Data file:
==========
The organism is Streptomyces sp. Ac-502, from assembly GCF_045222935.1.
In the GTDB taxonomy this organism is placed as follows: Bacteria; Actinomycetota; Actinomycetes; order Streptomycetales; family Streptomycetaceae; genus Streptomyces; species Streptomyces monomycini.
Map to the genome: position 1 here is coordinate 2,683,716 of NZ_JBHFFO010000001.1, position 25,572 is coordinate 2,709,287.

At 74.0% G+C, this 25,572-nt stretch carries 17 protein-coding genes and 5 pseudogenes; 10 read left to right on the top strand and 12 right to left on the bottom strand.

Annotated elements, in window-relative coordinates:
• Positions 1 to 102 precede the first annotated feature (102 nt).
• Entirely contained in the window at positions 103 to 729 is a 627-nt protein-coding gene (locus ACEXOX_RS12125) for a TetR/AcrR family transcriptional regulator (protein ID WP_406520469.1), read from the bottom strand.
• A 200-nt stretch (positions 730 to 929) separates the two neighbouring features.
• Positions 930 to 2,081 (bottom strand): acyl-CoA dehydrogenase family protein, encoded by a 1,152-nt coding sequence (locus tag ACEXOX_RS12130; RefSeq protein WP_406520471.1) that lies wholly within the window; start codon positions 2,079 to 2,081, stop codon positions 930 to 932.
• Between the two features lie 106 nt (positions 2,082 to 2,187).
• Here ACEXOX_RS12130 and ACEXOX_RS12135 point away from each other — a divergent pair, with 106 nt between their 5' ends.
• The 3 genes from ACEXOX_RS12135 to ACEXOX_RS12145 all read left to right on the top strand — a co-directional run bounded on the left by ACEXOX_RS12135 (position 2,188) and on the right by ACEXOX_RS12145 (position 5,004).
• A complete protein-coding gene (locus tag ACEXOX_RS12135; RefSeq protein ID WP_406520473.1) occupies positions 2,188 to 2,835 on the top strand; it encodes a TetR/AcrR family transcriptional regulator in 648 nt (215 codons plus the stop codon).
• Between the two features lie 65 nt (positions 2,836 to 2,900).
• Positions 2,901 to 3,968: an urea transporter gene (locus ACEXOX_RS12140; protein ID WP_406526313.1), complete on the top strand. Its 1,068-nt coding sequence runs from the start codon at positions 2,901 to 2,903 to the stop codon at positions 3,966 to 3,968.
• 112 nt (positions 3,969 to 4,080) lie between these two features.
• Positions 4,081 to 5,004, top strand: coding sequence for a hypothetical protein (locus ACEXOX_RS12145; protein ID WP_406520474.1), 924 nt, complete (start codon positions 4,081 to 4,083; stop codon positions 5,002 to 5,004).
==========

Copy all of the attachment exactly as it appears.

The organism is Streptomyces sp. Ac-502, from assembly GCF_045222935.1.
In the GTDB taxonomy this organism is placed as follows: Bacteria; Actinomycetota; Actinomycetes; order Streptomycetales; family Streptomycetaceae; genus Streptomyces; species Streptomyces monomycini.
Map to the genome: position 1 here is coordinate 2,683,716 of NZ_JBHFFO010000001.1, position 25,572 is coordinate 2,709,287.

At 74.0% G+C, this 25,572-nt stretch carries 17 protein-coding genes and 5 pseudogenes; 10 read left to right on the top strand and 12 right to left on the bottom strand.

Annotated elements, in window-relative coordinates:
• Positions 1 to 102 precede the first annotated feature (102 nt).
• Entirely contained in the window at positions 103 to 729 is a 627-nt protein-coding gene (locus ACEXOX_RS12125) for a TetR/AcrR family transcriptional regulator (protein ID WP_406520469.1), read from the bottom strand.
• A 200-nt stretch (positions 730 to 929) separates the two neighbouring features.
• Positions 930 to 2,081 (bottom strand): acyl-CoA dehydrogenase family protein, encoded by a 1,152-nt coding sequence (locus tag ACEXOX_RS12130; RefSeq protein WP_406520471.1) that lies wholly within the window; start codon positions 2,079 to 2,081, stop codon positions 930 to 932.
• Between the two features lie 106 nt (positions 2,082 to 2,187).
• Here ACEXOX_RS12130 and ACEXOX_RS12135 point away from each other — a divergent pair, with 106 nt between their 5' ends.
• The 3 genes from ACEXOX_RS12135 to ACEXOX_RS12145 all read left to right on the top strand — a co-directional run bounded on the left by ACEXOX_RS12135 (position 2,188) and on the right by ACEXOX_RS12145 (position 5,004).
• A complete protein-coding gene (locus tag ACEXOX_RS12135; RefSeq protein ID WP_406520473.1) occupies positions 2,188 to 2,835 on the top strand; it encodes a TetR/AcrR family transcriptional regulator in 648 nt (215 codons plus the stop codon).
• Between the two features lie 65 nt (positions 2,836 to 2,900).
• Positions 2,901 to 3,968: an urea transporter gene (locus ACEXOX_RS12140; protein ID WP_406526313.1), complete on the top strand. Its 1,068-nt coding sequence runs from the start codon at positions 2,901 to 2,903 to the stop codon at positions 3,966 to 3,968.
• 112 nt (positions 3,969 to 4,080) lie between these two features.
• Positions 4,081 to 5,004, top strand: coding sequence for a hypothetical protein (locus ACEXOX_RS12145; protein ID WP_406520474.1), 924 nt, complete (start codon positions 4,081 to 4,083; stop codon positions 5,002 to 5,004).